This column’s record with gold miners is chequered at best, dreadful at worst, showing that even sitting on a gold mine is no guarantee of riches.
Last week’s full-year results for 2022 from Centamin did not particularly shine, and nor did guidance for 2023, but there may yet be grounds for persisting with this precious metal producer, and indeed sector peers Resolute Mining and Shanta Gold.
Centamin’s 2022 numbers got a cool reception as the shares slid back below the 100p mark.
A 13pc increase in the all-in sustained cost of production outstripped output growth of 6pc, while selling prices came in flat and interest costs rose, with the result that profits fell, adjusting for an asset impairment charge in 2021.
Cash conversion was weak (albeit due to investment in energy efficiency and mine optimisation at the Sukari site that should bring long-term benefits), the dividend was lower than the year before and a long-term legal case in Egypt rumbled on.
So far, so bad, you might think. But Centamin has a net cash balance sheet and has a market cap ($1.5bn) that barely exceeds net asset value ($1.3bn) and even an unchanged dividend implies a forward yield of more than 4pc for 2023.
Moreover, the gold price, some $1,900 at the time of writing, still exceeds the all-in sustained cost of production of some $1,400 by a good margin, and the precious metal is doing what it is supposed to, which is to act as a buffer in times of stress.
As soon as Silicon Valley Bank went down and Credit Suisse wobbled (yet again), the gold price jumped, and this is really why that trio of miners reside in the Questor portfolio – protection when markets question the narrative of central bank control.
Gold is perceived to be a good hedge against inflation, thanks to how it rocketed from $35 an ounce to more than $800 during the 1970s but there was no real inflationary threat in the first decade of this millennium when the metal surged to $1,900. That was thanks to the chaos and disorder that came with the financial crisis.
Policymakers had to resort to unorthodox tools such as zero interest rate policies and Quantitative Easing (QE) to preserve the foundations of the global financial system.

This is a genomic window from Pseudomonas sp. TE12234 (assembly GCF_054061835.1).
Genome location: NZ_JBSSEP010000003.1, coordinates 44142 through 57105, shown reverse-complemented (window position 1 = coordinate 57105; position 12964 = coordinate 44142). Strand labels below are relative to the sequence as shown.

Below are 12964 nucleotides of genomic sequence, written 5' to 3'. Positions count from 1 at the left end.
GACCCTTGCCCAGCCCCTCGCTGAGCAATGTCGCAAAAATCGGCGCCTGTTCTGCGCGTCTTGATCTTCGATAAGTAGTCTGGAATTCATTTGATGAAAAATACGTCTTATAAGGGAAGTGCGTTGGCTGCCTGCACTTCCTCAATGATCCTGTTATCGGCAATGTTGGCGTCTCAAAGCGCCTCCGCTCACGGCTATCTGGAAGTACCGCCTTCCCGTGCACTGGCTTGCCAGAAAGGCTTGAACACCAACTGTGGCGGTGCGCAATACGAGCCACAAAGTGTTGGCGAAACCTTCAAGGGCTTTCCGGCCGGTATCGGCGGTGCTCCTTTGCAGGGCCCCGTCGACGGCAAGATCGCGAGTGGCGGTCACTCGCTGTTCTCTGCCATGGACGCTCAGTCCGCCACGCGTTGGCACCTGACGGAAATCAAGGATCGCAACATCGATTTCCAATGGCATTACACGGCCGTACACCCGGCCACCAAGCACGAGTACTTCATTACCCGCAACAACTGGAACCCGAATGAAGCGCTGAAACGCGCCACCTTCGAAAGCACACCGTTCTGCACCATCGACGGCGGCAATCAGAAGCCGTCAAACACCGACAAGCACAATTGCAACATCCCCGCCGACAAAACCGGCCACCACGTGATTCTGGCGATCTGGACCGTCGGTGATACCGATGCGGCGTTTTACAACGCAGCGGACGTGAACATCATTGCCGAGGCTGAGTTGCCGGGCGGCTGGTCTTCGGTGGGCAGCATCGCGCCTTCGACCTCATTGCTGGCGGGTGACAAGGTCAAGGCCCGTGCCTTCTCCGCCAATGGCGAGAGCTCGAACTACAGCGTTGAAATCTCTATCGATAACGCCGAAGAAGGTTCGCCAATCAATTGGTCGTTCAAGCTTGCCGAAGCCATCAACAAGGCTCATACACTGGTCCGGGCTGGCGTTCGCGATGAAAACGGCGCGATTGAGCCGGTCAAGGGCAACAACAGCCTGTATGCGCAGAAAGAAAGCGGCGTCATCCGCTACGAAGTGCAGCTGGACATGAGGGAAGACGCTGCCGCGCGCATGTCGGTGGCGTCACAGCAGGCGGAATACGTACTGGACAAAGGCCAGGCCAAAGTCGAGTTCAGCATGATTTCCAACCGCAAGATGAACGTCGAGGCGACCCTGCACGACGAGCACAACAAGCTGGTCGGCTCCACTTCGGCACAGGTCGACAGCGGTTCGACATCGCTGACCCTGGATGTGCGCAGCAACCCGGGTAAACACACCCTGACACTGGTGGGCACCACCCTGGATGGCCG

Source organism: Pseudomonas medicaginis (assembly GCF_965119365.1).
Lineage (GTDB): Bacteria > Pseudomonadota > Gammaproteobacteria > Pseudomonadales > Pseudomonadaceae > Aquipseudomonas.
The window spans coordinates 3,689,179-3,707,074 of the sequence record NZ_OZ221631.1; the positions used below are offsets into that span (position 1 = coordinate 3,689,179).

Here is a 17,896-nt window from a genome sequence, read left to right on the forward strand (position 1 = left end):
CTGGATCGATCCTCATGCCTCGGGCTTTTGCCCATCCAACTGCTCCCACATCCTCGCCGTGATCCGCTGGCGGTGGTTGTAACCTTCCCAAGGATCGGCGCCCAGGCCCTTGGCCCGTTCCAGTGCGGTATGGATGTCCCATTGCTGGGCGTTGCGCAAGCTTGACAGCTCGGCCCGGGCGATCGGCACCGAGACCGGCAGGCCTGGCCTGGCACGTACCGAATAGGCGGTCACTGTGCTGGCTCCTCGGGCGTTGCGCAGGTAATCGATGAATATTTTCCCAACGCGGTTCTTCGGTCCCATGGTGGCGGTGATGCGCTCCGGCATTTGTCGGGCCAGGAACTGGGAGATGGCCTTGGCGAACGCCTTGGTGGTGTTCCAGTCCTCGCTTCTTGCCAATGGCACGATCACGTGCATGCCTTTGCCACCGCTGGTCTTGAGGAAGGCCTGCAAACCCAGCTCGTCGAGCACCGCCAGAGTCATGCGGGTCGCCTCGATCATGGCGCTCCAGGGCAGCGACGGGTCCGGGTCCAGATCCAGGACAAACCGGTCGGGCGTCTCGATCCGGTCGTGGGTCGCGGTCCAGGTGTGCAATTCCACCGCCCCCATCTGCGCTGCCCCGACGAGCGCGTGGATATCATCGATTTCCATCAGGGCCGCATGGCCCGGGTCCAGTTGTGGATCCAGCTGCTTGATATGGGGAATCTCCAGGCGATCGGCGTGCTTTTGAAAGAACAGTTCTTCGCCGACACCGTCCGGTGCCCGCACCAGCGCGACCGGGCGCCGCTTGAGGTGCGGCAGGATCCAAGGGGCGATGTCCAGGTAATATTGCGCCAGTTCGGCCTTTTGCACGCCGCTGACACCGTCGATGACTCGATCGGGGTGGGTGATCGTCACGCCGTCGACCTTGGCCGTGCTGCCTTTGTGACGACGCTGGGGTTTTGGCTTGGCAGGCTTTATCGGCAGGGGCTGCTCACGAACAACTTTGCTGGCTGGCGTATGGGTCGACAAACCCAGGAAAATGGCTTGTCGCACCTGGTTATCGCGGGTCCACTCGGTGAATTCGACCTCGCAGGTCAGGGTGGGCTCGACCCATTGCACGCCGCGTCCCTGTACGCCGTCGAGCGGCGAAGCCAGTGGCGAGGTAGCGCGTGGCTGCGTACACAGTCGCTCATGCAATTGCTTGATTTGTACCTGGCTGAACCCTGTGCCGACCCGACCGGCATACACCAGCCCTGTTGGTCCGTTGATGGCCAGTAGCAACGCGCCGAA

Gold did little in the 2010s as central banks lay fresh claim to being back in charge, but the metal has made fresh gains in the 2020s.
It is possible to argue that one reason behind SVB’s collapse, besides the bank’s own weak risk controls, is not the sharp interest rate increases pushed through by central banks in the past year, but the lengthy period of zero interest rate policies and QE that preceded it.
A period of central bank manipulation to keep the cost of money artificially low – albeit you can argue for good reason in an era of the financial crisis, the European debt crisis and Covid – encouraged risk taking on an epic scale.
As interest rates and bond yields rise, we are now discovering what may be the genuine cost of money, with the result that capital is again at risk as appetite wanes and capital is treated with greater respect.
Just look at the price charts of cryptocurrencies, special purpose acquisition vehicles (Spacs), many Initial Public Offerings (IPOs), meme stocks like GameStop and, yes, Silicon Valley Bank from March 2020 to March 2023.
It is almost as if the last three years never happened. Prices that went up like a rocket have come down like the stick, back to where they were, if not lower. The tide of cheap liquidity that carried all these assets has now started to go back out.
These asset price drops, last autumn’s Gilt market chaos and now banking shivers show it may not be easy for the central banks to extricate themselves from zero interest rate policies and QE without something breaking somewhere.
Markets have been baying for a pause in interest rates and then a pivot to rate cuts, but in the hope of a cooling in inflation and a gentle economic slowdown, not in response to fresh financial market chaos.
They may have to be careful what they wish for.
A return to rate cuts, or even QE, at a time when inflation could still be above target may boost interest in real assets, at least if history is any guide, and that could include commodities, and quite possibly gold.
Source: The Telegraph
BDST: 1129 HRS, MAR 22, 2023